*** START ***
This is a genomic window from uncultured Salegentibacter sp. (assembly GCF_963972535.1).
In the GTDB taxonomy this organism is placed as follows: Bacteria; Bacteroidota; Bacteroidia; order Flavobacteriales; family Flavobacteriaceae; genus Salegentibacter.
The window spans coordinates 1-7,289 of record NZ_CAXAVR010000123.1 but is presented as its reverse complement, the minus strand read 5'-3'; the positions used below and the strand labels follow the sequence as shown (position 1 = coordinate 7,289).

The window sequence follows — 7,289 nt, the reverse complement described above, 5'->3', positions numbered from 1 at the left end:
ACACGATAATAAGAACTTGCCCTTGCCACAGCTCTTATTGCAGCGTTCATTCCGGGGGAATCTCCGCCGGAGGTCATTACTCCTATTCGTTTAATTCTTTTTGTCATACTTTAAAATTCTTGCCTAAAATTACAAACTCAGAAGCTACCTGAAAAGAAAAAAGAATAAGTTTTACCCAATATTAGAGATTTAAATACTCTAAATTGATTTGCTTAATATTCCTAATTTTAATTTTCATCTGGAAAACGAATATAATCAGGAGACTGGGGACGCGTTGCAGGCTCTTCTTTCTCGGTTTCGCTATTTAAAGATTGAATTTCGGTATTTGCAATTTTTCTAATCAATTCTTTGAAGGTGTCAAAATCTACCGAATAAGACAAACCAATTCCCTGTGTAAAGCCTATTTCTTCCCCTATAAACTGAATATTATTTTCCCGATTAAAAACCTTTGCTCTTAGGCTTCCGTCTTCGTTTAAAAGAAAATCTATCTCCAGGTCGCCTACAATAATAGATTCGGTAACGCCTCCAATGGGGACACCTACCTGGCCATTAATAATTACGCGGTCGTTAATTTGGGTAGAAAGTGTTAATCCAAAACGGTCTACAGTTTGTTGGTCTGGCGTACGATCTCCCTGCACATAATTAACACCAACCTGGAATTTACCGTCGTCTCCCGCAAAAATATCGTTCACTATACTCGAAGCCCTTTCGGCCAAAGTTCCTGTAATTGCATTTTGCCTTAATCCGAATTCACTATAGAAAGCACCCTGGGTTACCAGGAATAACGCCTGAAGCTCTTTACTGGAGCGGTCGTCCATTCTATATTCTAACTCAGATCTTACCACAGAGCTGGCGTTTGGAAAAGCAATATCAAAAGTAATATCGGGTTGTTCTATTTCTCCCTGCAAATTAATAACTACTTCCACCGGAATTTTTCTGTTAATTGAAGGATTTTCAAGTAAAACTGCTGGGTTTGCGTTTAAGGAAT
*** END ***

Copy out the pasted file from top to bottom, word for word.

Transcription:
This is a genomic window from uncultured Salegentibacter sp. (assembly GCF_963972535.1).
In the GTDB taxonomy this organism is placed as follows: Bacteria; Bacteroidota; Bacteroidia; order Flavobacteriales; family Flavobacteriaceae; genus Salegentibacter.
The window spans coordinates 1-7,289 of record NZ_CAXAVR010000123.1 but is presented as its reverse complement, the minus strand read 5'-3'; the positions used below and the strand labels follow the sequence as shown (position 1 = coordinate 7,289).

The window sequence follows — 7,289 nt, the reverse complement described above, 5'->3', positions numbered from 1 at the left end:
ACACGATAATAAGAACTTGCCCTTGCCACAGCTCTTATTGCAGCGTTCATTCCGGGGGAATCTCCGCCGGAGGTCATTACTCCTATTCGTTTAATTCTTTTTGTCATACTTTAAAATTCTTGCCTAAAATTACAAACTCAGAAGCTACCTGAAAAGAAAAAAGAATAAGTTTTACCCAATATTAGAGATTTAAATACTCTAAATTGATTTGCTTAATATTCCTAATTTTAATTTTCATCTGGAAAACGAATATAATCAGGAGACTGGGGACGCGTTGCAGGCTCTTCTTTCTCGGTTTCGCTATTTAAAGATTGAATTTCGGTATTTGCAATTTTTCTAATCAATTCTTTGAAGGTGTCAAAATCTACCGAATAAGACAAACCAATTCCCTGTGTAAAGCCTATTTCTTCCCCTATAAACTGAATATTATTTTCCCGATTAAAAACCTTTGCTCTTAGGCTTCCGTCTTCGTTTAAAAGAAAATCTATCTCCAGGTCGCCTACAATAATAGATTCGGTAACGCCTCCAATGGGGACACCTACCTGGCCATTAATAATTACGCGGTCGTTAATTTGGGTAGAAAGTGTTAATCCAAAACGGTCTACAGTTTGTTGGTCTGGCGTACGATCTCCCTGCACATAATTAACACCAACCTGGAATTTACCGTCGTCTCCCGCAAAAATATCGTTCACTATACTCGAAGCCCTTTCGGCCAAAGTTCCTGTAATTGCATTTTGCCTTAATCCGAATTCACTATAGAAAGCACCCTGGGTTACCAGGAATAACGCCTGAAGCTCTTTACTGGAGCGGTCGTCCATTCTATATTCTAACTCAGATCTTACCACAGAGCTGGCGTTTGGAAAAGCAATATCAAAAGTAATATCGGGTTGTTCTATTTCTCCCTGCAAATTAATAACTACTTCCACCGGAATTTTTCTGTTAATTGAAGGATTTTCAAGTAAAACTGCTGGGTTTGCGTTTAAGGAAT